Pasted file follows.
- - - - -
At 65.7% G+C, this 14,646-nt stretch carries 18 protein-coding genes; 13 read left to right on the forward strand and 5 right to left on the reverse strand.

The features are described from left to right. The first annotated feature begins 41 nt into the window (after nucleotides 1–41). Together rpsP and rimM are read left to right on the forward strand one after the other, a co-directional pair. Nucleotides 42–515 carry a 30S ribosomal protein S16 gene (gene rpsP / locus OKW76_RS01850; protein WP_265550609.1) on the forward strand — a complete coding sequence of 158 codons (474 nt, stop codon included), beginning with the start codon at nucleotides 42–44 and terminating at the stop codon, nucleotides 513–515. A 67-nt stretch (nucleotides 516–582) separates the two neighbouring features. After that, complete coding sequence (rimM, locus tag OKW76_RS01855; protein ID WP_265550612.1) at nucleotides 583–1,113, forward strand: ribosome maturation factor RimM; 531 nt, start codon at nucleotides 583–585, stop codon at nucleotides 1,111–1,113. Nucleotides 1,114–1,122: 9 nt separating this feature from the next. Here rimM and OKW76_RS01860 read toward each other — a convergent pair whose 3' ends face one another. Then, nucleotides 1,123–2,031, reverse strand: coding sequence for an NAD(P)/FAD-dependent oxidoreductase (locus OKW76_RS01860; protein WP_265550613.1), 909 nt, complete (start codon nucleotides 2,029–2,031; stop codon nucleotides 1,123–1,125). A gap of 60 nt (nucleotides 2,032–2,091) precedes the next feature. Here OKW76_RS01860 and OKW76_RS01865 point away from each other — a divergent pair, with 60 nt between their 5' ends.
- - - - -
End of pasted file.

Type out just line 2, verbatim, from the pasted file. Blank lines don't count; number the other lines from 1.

The features are described from left to right. The first annotated feature begins 41 nt into the window (after nucleotides 1–41). Together rpsP and rimM are read left to right on the forward strand one after the other, a co-directional pair. Nucleotides 42–515 carry a 30S ribosomal protein S16 gene (gene rpsP / locus OKW76_RS01850; protein WP_265550609.1) on the forward strand — a complete coding sequence of 158 codons (474 nt, stop codon included), beginning with the start codon at nucleotides 42–44 and terminating at the stop codon, nucleotides 513–515. A 67-nt stretch (nucleotides 516–582) separates the two neighbouring features. After that, complete coding sequence (rimM, locus tag OKW76_RS01855; protein ID WP_265550612.1) at nucleotides 583–1,113, forward strand: ribosome maturation factor RimM; 531 nt, start codon at nucleotides 583–585, stop codon at nucleotides 1,111–1,113. Nucleotides 1,114–1,122: 9 nt separating this feature from the next. Here rimM and OKW76_RS01860 read toward each other — a convergent pair whose 3' ends face one another. Then, nucleotides 1,123–2,031, reverse strand: coding sequence for an NAD(P)/FAD-dependent oxidoreductase (locus OKW76_RS01860; protein WP_265550613.1), 909 nt, complete (start codon nucleotides 2,029–2,031; stop codon nucleotides 1,123–1,125). A gap of 60 nt (nucleotides 2,032–2,091) precedes the next feature. Here OKW76_RS01860 and OKW76_RS01865 point away from each other — a divergent pair, with 60 nt between their 5' ends.